I should of waited. I should of just stayed behind and helped clean, just like every other day. I should of kept it in the corner and waited for everyone to leave before catching the bus. I shouldn't have left the same moment as everyone else. All I could think of was out of every single mistake in my life this was the absolute worst. I felt everything inside me shatter, everything fell apart. For the thousandth time, I collapsed with utter weakness and disgust in myself. I stared down at the ripped shreds of the thick material used to paint on over the easel. Everyone was milled around, most laughing and giggling nervously. I knew what I looked like. I was red in the face with anger and the burning feeling of wanting to scream and cry at the same time. But at that moment, I only stared. I didn't look at the people around me, but only made eye contact with one other person. Andrew. He was at the rim of the crowd, looking over the shredded art work covering the hallway floor.
I couldn't read his expression, but I knew what I felt. I knew it like it was the same action of involuntary breathing. It was a snap decision the brain made. But I didn't move. I wouldn't run away like I'd done all those times in front of these kids. They only stood and watched as the laughter bubbled in there chest to their lips. William stood, looming over me and looking over the work he'd committed. I could hear him heavily breathing. Or that was me. I didn't know who it was, but I could feel my cheeks becoming warmer as the sounds of their feet against the tiled floor headed for the exits slowly. William was the last to leave, turning to look at me. My heart exploded with anger, dripping down my chest from the inside with sharp pangs of guilt and regret.
When he smiled, my fingers curled inward, my nails digging into my palms. I tightened my hands into fists, boring my eyes into his until he finally decided to turn and leave. In the moment the door closed and I was left alone in the hallway, I pushed myself to my feet. For a moment, I leaned against a locker, heavily breathing to hold back the tears. My throat was hot and it felt tight like I couldn't breathe, making it harder not to cry. I squeezed my eyes shut, digging my hands into my jean pockets before opening my eyes to see the mess once again.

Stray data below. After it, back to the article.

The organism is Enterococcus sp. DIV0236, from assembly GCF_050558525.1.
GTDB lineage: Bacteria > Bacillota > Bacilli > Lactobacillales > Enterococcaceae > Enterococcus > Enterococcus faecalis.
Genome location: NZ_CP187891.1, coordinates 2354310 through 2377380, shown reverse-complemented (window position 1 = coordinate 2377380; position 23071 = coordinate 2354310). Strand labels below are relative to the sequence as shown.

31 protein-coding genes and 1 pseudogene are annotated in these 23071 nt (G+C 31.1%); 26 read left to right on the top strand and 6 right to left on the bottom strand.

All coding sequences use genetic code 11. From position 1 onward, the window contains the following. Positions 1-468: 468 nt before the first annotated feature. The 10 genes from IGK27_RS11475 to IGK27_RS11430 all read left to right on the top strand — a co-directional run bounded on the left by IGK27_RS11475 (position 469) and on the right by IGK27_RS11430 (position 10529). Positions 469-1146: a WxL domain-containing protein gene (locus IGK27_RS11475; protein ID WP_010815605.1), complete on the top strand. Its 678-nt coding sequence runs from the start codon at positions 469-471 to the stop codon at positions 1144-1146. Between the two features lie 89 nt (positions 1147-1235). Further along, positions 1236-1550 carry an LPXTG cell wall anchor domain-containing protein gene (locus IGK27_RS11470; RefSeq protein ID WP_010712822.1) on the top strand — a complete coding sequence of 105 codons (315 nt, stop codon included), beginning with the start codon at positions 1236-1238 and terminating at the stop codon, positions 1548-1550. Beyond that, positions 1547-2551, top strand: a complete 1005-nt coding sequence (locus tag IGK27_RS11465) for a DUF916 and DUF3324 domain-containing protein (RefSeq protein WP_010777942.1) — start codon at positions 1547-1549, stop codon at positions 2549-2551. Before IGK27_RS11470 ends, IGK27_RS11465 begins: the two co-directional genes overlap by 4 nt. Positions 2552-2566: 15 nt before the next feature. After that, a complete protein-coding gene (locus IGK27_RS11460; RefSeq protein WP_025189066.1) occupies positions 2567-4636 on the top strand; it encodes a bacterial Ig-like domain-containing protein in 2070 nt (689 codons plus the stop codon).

Out of the corner of my eye, I saw a dark figure near the door. At first I thought it was William, but the figure soon moved closer to the light of the hallway and I could see him completely. It was Andrew. He glanced at the mess before lifting his eyes back to mine. I felt sick. He was watching me. He didn't know what else to do. I only stood there, feeling even more worthless than I ever have in my entire life. I turned away from him, and began to run.
He didn't even call out to me as I ran from him and the mess of my useless effort. The tears were coming easily now, turning into breathless sobs as I turned the corner and burst through the exit door into the football field. I ran, picking up dirt and clumps of grass behind me as I went straight for the bleachers. I couldn't make it to the track. I just couldn't. The feeling of absolute numbness, the cries becoming louder, becoming screams. I went past the bleachers, into the woods. Maybe I could make it to the track, by using the woods as a short cut. I could find the trail maybe and make it there easier.
I didn't bother. I threw my hands out last minute as my feet caught at the thick roots of a tree. The palms of my hands scraped at the bark of the trees surrounding me as I hit the ground hard. I felt the thick roots bruising the soft skin covering my ribs as they dug into me. I crawled across dry leaves and pine needles, my hand falling into the stream that ran through the woods and into town for miles. Grabbing the bottom hem of my flannel, I tore it from my body, leaving myself on the ground in just jeans and a black tank top. I took the thin metal piece from the shaving razor from home I kept in my pocket. It ripped a tiny hole in my jeans as I dug into my pocket furiously for it. I barely had it held securely in my hand before I was shredding my wrist with it.
The tears came slower as the blood trickled faster. I tilted my hand to the ground, letting it flow from my finger tips. I stared down at my arm, looking at the pale blue veins pulsing underneath my skin. One motion and I would soon be drained. That's all it would take. That's all I needed. I would be granted with a prize that I could never give back and I would be more grateful then a starving child with a plate filled with warm food.
I could see the wide openings that tiny blade made against my soft skin. I took it and dragged it more slowly, adding pressure as I moved it across my skin. As soon as the tip of it was at my skin, more blood was dripping onto the leaves where I sat. I felt it fall onto the cloth of my jeans, soaking through. I smiled at it. It wasn't a warm smile. It felt like the smile that William used when he was standing in the hallway looking at me. It was cold. It made me feel even more sick. That I could smile like that thing could. And I wasn't ashamed of wanting to hurt him even worse than he had already hurt me.
YOU ARE READING
The TargetGeneral Fiction
Ryan Borlough is a student in high school with a painful past. She's the only one, that she knows of, that finds a different way to deal with the pain thrown at her. Trying her hardest to please her family and trying to find a real reason to live, s...